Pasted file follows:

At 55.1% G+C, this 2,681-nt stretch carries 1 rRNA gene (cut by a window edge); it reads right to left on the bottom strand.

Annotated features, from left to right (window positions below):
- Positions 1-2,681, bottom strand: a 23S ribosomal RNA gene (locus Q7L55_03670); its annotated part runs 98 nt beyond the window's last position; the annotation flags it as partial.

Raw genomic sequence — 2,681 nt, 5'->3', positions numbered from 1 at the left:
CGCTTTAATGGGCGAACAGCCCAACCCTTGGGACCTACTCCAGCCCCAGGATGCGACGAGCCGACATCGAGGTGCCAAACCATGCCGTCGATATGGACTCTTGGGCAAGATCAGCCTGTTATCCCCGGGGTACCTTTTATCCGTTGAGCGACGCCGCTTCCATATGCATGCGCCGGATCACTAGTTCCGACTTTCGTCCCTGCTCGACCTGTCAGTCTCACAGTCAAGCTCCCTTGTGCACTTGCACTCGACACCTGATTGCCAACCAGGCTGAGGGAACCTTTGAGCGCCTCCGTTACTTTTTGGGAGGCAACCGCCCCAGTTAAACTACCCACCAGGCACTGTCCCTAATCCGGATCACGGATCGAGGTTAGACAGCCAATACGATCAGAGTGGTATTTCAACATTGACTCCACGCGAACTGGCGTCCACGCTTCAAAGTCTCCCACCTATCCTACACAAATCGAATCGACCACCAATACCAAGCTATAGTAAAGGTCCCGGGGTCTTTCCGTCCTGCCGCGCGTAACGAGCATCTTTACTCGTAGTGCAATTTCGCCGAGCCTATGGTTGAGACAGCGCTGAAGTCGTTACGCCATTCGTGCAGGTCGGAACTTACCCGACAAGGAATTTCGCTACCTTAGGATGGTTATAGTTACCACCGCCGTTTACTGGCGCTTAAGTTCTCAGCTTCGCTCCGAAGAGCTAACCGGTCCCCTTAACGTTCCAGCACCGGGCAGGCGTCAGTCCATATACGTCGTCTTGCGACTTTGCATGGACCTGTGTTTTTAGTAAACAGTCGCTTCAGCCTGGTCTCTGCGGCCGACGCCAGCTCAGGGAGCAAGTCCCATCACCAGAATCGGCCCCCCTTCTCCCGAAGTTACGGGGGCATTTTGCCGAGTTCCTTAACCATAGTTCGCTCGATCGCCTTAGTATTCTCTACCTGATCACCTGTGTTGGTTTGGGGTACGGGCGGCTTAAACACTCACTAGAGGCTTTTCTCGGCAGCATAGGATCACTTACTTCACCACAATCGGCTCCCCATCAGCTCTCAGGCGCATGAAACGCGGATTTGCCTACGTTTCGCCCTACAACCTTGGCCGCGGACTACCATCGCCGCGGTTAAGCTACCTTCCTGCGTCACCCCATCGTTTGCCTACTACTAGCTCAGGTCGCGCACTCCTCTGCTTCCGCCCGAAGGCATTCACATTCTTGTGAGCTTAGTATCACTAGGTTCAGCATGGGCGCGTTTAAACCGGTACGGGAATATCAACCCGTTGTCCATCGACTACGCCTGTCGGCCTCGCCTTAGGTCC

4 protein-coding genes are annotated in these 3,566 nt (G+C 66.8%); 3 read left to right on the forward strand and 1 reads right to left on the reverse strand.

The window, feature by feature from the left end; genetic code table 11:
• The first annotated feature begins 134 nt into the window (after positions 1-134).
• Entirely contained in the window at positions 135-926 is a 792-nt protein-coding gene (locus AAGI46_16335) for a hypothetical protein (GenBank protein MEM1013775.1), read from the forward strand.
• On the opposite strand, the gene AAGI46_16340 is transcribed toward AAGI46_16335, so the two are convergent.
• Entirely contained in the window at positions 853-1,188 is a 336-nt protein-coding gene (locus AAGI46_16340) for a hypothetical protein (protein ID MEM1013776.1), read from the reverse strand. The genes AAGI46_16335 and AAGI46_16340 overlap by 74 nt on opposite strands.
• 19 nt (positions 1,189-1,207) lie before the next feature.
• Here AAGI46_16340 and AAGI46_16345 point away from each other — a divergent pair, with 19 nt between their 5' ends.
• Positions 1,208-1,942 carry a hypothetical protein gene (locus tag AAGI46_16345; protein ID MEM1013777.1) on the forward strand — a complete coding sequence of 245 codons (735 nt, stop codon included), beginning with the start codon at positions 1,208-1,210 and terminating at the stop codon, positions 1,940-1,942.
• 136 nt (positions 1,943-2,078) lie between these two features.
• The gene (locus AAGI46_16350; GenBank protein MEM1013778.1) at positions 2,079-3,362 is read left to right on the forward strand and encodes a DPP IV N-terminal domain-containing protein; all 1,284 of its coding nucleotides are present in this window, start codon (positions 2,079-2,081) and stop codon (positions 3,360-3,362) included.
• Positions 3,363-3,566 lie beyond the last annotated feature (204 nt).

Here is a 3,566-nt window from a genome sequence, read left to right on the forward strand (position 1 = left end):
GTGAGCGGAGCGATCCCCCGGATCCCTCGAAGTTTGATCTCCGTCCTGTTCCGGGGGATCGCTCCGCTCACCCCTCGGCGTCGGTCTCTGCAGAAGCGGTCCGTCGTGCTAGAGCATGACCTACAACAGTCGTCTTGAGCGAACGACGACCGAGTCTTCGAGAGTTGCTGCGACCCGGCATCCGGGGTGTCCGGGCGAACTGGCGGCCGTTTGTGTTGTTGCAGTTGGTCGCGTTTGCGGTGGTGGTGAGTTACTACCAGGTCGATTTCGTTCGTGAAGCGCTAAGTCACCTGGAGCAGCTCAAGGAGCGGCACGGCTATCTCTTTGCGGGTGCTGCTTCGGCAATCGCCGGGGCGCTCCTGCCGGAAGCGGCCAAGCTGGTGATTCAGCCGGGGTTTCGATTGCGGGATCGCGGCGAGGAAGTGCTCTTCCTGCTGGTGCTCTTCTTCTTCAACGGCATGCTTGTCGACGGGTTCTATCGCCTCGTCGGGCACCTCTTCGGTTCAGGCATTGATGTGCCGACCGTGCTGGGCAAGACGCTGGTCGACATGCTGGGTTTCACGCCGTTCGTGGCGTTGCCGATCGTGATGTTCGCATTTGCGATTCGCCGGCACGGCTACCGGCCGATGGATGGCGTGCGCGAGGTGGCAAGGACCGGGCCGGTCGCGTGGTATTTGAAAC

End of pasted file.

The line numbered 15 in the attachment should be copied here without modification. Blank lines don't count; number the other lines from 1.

• 136 nt (positions 1,943-2,078) lie between these two features.